Irish expats head home in droves to vote in abortion referendum

Irish expats head home in droves to vote in abortion referendum

Irish expats head home in droves to vote in abortion referendum

Irish citizens who have been living overseas for 18 months or less are eligible to vote, and it's the first opportunity for a referendum on abortion in 35 years.

The outcome was a historic victory for women's rights in a traditionally Catholic country.

There have been five previous votes on repealing the Eighth Amendment, all of which failed.

Since then a number of high profile cases in which women died after being refused terminations has brought the issue to the fore, resulting in legislation allowing for limited abortion in cases where there is a risk to the woman's life, including by suicide.

Yes vote supporters at a Diaspora Downunder Dollars for Choice event in Melbourne.

The fight to protect that law has resulted in women being denied medication they needed and in some case, dying. She believes the laws in her home country have fostered the oppression of women.

Meanwhile the Catholic Church has largely taken a back seat in the campaign - mindful, according to experts, that an overly dogmatic approach could have the reverse effect of encouraging a pro-abortionvote.

The pro-repeal "Abroad for Yes" campaign has set up an online platform to connect those who can not vote with those who are eligible but can not afford to travel.

"It's legal in some states [in Australia] and at least de-stigmatised in others, so we do feel like we can talk about this issue without fear of judgement". Abortion in Ireland is illegal under almost all circumstances, including cases of rape and incest, and carries a potential prison sentence of up to 14 years.

They didn't, and her death was due to medical negligence, not lack of abortion, official investigations revealed. "If you can find anybody today who said they were expecting this majority, I'd love to meet them". This isn't the provision of healthcare. "We are not a divided country", he said.

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The debate over whether Ireland should change its abortion laws, now some of the strictest in Europe, has played out with bitter intensity on the streets of Dublin, in ferocious television debates, controversial online ads, via church pulpits and hard family discussions. The poll has a margin of error of plus or minus 1.6 per cent.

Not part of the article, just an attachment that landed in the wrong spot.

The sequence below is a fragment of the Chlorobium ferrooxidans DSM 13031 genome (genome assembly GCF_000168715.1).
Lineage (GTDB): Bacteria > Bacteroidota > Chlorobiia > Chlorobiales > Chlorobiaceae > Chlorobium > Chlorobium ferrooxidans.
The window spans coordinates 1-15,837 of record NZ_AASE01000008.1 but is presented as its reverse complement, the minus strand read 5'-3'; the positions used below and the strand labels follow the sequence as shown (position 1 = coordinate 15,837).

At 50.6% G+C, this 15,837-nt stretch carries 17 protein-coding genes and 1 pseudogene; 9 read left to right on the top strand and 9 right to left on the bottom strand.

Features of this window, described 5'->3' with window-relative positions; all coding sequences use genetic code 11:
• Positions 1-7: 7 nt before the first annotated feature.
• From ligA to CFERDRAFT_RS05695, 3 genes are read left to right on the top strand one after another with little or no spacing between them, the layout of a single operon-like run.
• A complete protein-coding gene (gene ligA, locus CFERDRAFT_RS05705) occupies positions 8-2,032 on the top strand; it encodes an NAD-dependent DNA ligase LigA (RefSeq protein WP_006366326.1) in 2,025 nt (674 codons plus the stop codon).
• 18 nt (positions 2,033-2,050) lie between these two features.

How do laws in Australia compare?

"It doesn't stop abortions, and we can't have a state with a lie in one of its foundational documents". In New South Wales, that also includes financial and social stress. The Irish voted by 67 percent to add the Eighth Amendment to their constitution in 1983, making the Emerald Isle a uniquely safe place for pre-born babies in contrast to the rest of the West's liberal abortion regimes.

"A vote for "yes" tomorrow isn't a vote for abortion, it is a vote for solidarity, it is a vote for compassion", she said.

"She didn't get the medical treatment she needed because of the Eighth Amendment", Halappanavar's father told the Guardian this month. The UN's Human Rights committee has condemned Ireland's abortion laws as "cruel, inhuman and degrading".

"I hope that we can all demonstrate solidarity with each other in our various struggles because ultimately access to abortion should not depend on where you live".

The Government has already published draft legislation to be introduced if the amendment is repealed. "I have some reservations about what the legislation will be: I have a problem with abortion at up to 12 weeks unrestricted". (Two doctors would have to agree that the risk existed.) They also would be allowed if doctors agree that the fetus wouldn't survive outside the womb or would die of an abnormality shortly after.

Below two London-based Irish women supporting opposite sides of the debate, tell The Irish Post why they are committed to their campaigns. "My experience in Dublin as a male is clearly very different to that of my female friends which is one of the reasons why this vote is so important".

Having experienced firsthand the abortion culture here in England, I know that [many] babies with Down syndrome are aborted here, and having a first cousin with Down syndrome I know that his little life and all people with special needs have the same right to life as us and we shouldn't have that choice to end their lives just because they need that extra help. Many young, conservative women share pro-life views, including 21-year-old Dublin student Maria Maynes.

The Amendment establishes one of the most basic principles of our society and guarantees the right to life of all human beings, regardless of individual circumstance.

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